By Jessica Dortch
AFRO News Editor
The much-anticipated 73rd annual Emmy Awards was held Sept. 19. The night was hosted by Cedric The Entertainer and filled with fun and fashion, but when the thrill was gone some viewers noticed that only one person of color actually took home an award.
Although many Blacks were nominated, it was UK actress and writer Michaela Coel who won for Best Writing for a Limited Series for the gripping drama she wrote and starred in called “I May Destroy You.”
ABC news contributor Mike Muse appeared on ABC News Live on Sept. 20 to recap the awards. The talk show host said his theory on the lack of representation at the Emmys is that many voting members “just aren’t watching the shows because they aren’t the most popular,” but now he is unsure. “I do know that something needs to change. I think there needs to be more of a heavy push to ensure that the voting members are actually watching these shows and seeing them for what they’re worth. And, I’m not taking away from anyone who won, but I also think that there’s just a hesitation where people just haven’t seen these shows.”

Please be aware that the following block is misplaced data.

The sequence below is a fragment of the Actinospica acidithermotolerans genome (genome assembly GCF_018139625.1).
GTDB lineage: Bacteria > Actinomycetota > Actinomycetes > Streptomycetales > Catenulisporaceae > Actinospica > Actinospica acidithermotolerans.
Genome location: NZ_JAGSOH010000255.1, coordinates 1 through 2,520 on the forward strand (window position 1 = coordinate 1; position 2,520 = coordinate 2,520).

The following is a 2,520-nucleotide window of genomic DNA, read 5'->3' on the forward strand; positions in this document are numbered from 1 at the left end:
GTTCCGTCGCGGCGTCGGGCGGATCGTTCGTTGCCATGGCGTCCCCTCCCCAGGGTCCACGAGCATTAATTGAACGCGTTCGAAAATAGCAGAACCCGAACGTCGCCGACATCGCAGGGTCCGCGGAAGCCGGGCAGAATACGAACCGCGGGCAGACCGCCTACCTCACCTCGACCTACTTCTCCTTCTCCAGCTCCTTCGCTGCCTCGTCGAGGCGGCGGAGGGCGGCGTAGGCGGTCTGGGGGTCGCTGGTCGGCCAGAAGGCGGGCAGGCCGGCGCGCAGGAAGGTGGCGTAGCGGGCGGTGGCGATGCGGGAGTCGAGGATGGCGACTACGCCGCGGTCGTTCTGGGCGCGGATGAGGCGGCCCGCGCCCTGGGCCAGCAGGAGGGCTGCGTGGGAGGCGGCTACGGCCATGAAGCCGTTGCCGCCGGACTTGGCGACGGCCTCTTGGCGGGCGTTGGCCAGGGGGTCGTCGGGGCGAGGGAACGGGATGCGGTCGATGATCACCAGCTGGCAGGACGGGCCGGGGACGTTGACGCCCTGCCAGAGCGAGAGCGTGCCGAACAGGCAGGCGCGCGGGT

Shows like Lovecraft Country, Pose and Bridgerton were very popular among Black viewers this past year, and were admired for their complexity, originality and “realness.” All of these shows were nominated in several categories and fell short in all of them.
Black Twitter never misses a thing and immediately expressed their thoughts on the social media site using the infamous hashtag “#EmmysSoWhite.”
One user wrote “Black host, Black announcer hell even Black music. We [are] doing everything but win. #EmmysSoWhite #Emmys.”
Fans of the late Michael K. Williams, were also very disappointed when he did not receive an award for his role in Lovecraft Country. One Twitter user wrote “Michael K. Williams should have won an emmy tonight #Emmys #EmmysSoWhite.”
Another Twitter user thinks that the race wasn’t a factor at all. “#EmmysSoWhite – you mean they actually judged the winners on talent rather than skin pigmentation? The absolute horror.”
But the truth is that year after year Black creatives get dolled up for Emmy night just to walk the red carpet, sit down and cheer for everyone else. There needs to be more diversity and accountability among the Emmys voting members because Black creatives deserve more than an invitation to Emmy night.
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